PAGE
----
Why This Company Should Have Avoided Google AdWords

The following story is a true, cautionary tale about a business using AdWords (though some details have been changed to protect the guilty).

It’s about a biz that hired a PPC management company… but they never should have used Google AdWords in the first place. For reasons we’ll get into in a minute. 

But one important point to make at the top here… there are companies in the exact same niche as the one this biz was in that can make the AdWords math work for them.

So, here’s the story…

The business in question was selling a product using AdWords marketing. It was a type of insect repellent we’ll call Bug Off.

In reality, there was nothing really unique about Bug Off. The biz has no big, bold claims about how their product squashes the competition.

The primary thing they talk about is that Bug Off is made of non-toxic materials and is completely biodegradable.

And what that’s great and all, there’s tons of other insect repellents that make similar claims.

Which is problem number one here.

There’s no Unique Selling Proposition. Bug Off has no secret sauce. Nothing makes it stand out from the competition.

Which is a tough position for any business to be in.

Now, that said, the company is moving some product. Some through small retail stores and some through an ecommerce store they partner with.

The rest (or so they thought) were coming through Google AdWords.

Again, they had hired a PPC management company but weren’t happy with how things were going so they came to me for PPC help.

They wanted me to manage things for them but I said no.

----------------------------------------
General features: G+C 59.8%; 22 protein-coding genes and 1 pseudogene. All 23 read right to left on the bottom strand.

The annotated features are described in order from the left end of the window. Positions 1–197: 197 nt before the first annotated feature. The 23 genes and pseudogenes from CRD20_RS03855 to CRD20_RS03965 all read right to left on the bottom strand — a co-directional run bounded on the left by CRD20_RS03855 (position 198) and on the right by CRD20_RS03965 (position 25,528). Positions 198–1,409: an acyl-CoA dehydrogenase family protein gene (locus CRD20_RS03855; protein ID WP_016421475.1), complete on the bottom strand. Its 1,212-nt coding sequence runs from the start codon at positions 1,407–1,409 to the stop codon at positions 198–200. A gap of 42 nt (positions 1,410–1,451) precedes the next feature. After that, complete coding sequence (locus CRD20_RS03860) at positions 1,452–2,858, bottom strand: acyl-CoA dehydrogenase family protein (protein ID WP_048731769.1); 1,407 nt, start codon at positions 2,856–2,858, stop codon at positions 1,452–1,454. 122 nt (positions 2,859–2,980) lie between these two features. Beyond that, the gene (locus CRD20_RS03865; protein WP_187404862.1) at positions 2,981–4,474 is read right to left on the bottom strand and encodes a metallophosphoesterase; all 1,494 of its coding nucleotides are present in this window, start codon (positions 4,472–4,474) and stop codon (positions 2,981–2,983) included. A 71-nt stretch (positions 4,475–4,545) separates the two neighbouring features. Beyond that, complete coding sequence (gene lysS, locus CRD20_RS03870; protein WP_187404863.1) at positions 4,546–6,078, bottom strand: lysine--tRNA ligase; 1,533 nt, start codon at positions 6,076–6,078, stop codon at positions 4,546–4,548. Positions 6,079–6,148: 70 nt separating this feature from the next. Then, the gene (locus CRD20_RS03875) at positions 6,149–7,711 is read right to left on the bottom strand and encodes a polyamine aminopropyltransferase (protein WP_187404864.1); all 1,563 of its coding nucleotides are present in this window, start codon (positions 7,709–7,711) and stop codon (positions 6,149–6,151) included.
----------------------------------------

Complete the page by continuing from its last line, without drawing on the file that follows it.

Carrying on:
For a few reasons…

First, they couldn’t sell stuff on their website. They were sending folks to the site and just linking to their product on Amazon.com where people can buy Bug Off. Not a good set up.

Bad Tracking

The biz owner told me there were making about a sale a day on Amazon. But, when pressed, she couldn’t say how many of those sales came from their AdWords efforts or just people finding them through the Amazon site itself.

That was Problem Numero Two. When you don’t know where your sales are coming from, you don’t know what or how to optimize things to create more sales.

The biggest issue this company had, however, came down to math.

Low Profits + High Click Costs = Bad News

This company makes about $8 profit per bottle of Bug Off sold. And they were paying around $2.60 per click in Google AdWords.

MAJOR red flag.

Let’s make the math easier. Let’s say they could get their AdWords cost per click down to $2.00.

With a profit of $8 per bottle, they’d have to convert 1 out of every 4 people who click on their ads just to break even.

A 25% conversion rate for a company that has a Unique Selling Proposition and sells directly on their own site would be a tall order.

For company in the boat that Bug Off is in, there’s just no way to convert at that level.

The numbers just don’t add up. Even factoring in a few customers becoming repeat customers and/or buying multiple bottles at a time, this company has little chance of running a profitable Google AdWords campaign.

When You Can Afford To Sell at Break Even (or a Loss) in AdWords

That said, you can make Google AdWords work even if you don’t make money on the initial sale.